With an increasing life expectancy and an ageing population, Seychelles needs to find ways to address the needs of the elderly and improve labour productivity, said an official on Tuesday.
Life expectancy for Seychellois has increased from 69 in 1980 to 74 last year, a factor attributed to better health care service, improved socioeconomic status and education, among other factors.
The principal secretary for Family Affairs, Marie-Josee Bonne, said the government is already taking small steps to help prepare the society to deal with the ageing population.
“The president announced that the retirement age will increase, whereas the Ministry of Health is leading a campaign called ‘My Health, My Responsibility’, encouraging the public to take better care of their health today,” said Bonne.
A march organised by the Ministry of Health under the campaign ‘My Health, My Responsibility. (Seychelles Nation) Photo License: CC-BY
The new policy proposals under which the legal retirement age in Seychelles, a group of 115 islands in the western Indian Ocean, will increase from 63 to 65 years will begin January 1, 2023.
Bonne told SNA that “as a small country, we need to maintain our economic growth and development and if we do not have our human resource, then obviously we have to import human resource in the form of expatriates.”
A census to be carried out in 2020 is expected to provide updated information to help the government put in place necessary policies to address issues relating to the ageing population of Seychelles.
“After we get the result of the census, we will have to closely and carefully analyse it and if need be, take some drastic measures to encourage people to have more children,” said Bonne.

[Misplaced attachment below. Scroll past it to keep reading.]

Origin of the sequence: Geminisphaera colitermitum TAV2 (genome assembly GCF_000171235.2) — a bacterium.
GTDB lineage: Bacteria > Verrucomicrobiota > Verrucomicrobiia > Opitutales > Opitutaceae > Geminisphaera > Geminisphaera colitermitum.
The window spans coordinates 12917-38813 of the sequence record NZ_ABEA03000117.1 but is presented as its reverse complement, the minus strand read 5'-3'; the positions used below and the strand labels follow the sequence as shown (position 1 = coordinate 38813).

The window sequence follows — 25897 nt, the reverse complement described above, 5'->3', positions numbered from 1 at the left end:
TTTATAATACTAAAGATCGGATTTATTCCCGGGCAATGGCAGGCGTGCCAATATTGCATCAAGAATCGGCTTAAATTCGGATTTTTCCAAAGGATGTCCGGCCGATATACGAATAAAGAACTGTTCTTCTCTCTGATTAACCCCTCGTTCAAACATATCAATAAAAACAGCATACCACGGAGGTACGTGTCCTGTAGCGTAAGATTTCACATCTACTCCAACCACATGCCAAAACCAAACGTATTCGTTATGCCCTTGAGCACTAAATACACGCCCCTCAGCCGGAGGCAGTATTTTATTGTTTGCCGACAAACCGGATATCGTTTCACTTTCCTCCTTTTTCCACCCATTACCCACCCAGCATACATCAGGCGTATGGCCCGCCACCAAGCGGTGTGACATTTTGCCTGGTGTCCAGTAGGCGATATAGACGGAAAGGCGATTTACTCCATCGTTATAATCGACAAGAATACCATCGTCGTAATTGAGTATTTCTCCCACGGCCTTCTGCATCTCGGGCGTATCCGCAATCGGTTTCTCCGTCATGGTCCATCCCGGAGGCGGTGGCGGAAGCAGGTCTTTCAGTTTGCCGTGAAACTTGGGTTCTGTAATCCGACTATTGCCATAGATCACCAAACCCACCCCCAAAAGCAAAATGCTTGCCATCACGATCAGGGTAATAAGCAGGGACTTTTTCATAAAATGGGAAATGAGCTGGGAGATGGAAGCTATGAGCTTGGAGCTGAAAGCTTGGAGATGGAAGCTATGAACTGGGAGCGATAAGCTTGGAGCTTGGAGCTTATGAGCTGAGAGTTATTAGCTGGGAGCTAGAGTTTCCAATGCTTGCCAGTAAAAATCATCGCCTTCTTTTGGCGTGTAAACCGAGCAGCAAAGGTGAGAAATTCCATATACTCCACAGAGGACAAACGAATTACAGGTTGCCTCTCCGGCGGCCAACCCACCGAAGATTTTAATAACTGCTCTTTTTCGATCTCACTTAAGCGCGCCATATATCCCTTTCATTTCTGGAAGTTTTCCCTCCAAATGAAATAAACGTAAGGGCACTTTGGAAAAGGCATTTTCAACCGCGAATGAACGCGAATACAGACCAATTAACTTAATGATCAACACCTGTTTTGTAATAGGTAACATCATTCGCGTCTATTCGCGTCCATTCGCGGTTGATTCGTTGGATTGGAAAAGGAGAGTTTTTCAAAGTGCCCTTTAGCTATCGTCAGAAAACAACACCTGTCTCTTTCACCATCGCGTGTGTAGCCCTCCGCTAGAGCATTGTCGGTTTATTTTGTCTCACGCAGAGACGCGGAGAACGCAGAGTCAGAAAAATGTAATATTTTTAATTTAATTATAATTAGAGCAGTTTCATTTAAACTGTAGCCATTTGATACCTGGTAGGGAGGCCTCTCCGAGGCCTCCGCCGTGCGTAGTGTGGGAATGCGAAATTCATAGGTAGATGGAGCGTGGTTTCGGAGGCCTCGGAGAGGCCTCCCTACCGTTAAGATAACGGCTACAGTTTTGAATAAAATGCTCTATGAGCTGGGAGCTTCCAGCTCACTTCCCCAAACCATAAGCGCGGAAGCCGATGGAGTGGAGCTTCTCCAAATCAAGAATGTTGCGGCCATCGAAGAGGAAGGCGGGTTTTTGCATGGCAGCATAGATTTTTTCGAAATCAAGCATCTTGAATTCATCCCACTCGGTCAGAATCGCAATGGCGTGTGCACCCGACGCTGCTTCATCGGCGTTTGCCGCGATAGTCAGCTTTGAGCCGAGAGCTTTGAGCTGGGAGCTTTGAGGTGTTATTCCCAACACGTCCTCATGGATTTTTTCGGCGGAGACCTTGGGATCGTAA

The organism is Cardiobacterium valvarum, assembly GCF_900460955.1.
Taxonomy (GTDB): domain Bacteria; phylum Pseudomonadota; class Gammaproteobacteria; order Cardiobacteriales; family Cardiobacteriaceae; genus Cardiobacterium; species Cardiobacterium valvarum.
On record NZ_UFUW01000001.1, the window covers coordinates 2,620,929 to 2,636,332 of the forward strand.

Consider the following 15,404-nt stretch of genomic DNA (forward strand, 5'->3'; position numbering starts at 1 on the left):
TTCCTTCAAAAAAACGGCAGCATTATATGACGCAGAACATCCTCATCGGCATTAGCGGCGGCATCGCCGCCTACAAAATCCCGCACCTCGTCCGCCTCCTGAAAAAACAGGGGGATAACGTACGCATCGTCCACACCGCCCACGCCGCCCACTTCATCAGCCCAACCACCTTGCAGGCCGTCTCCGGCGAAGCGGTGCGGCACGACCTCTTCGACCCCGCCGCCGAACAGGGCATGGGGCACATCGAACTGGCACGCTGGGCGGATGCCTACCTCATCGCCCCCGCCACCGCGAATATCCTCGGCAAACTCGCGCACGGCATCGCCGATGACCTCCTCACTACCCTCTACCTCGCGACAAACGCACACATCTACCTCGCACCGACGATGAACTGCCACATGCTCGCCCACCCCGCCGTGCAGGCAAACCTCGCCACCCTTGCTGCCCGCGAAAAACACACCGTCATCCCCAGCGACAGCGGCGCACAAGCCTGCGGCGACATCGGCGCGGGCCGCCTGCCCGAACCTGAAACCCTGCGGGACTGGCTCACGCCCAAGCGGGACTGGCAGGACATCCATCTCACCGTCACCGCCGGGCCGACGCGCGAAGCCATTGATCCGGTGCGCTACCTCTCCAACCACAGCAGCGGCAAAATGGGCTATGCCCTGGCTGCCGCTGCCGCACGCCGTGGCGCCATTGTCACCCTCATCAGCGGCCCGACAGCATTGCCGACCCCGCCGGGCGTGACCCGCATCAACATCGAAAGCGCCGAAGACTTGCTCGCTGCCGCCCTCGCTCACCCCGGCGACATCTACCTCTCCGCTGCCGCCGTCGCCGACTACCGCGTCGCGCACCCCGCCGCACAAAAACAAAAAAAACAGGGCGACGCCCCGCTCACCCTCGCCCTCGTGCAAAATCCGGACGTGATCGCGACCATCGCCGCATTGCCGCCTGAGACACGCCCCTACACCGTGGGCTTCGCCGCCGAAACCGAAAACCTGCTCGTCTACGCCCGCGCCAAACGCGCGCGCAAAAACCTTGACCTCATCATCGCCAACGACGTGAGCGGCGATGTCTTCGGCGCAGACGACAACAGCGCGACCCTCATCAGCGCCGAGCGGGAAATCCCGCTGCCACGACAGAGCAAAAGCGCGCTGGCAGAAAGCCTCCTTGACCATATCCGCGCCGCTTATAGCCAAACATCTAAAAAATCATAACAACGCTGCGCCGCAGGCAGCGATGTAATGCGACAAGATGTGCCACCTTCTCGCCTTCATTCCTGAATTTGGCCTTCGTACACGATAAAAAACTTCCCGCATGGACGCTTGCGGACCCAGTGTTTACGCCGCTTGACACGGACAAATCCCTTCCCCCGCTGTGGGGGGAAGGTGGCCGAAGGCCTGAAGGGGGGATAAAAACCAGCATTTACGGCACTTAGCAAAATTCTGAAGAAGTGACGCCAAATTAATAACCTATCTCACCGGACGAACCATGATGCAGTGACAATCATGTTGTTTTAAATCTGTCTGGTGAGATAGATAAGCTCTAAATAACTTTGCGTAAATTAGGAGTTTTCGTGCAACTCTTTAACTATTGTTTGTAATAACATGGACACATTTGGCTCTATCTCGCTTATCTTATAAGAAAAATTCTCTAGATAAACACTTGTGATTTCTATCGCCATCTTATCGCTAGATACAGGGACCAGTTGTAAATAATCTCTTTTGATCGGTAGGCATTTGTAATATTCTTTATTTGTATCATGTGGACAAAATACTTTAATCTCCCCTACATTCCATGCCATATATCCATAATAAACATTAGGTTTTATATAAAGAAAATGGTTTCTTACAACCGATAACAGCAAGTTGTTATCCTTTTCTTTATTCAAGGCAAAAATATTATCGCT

The elderly population in Seychelles is defined as persons of 63 years and above.
According to the National Bureau of Statistics, in June 2018, the population of Seychelles stood at 96,762 out of which 9,677 are aged 65 and above.
The chief executive of the National Council for the Elderly, Marie-France Pereira, said that in following studies carried out, it is estimated that in 2050, Seychelles will have three times the number of elderlies as compared to 10,900 in 2015.
She added that with an ageing population, there will be a need for more nursing homes. Planning ahead, the government is inviting the private sector to invest in the construction of nursing homes for the elderly.
Three plots of lands on Mahe and one on Praslin have already been identified for the project.
Pereira said, “The government, through the council, will continue to monitor these private homes, expected to be on the same standards as nursing homes in Sweden.”
“Sweden is considered to have one of the highest standards in elderly care in the world and Seychelles stands to benefit from that,” said Pereira.
She added that caregivers will benefit through training that will be given by two American specialists who will be in Seychelles in May. More training will be given throughout the year.
Source: Seychelles News Agency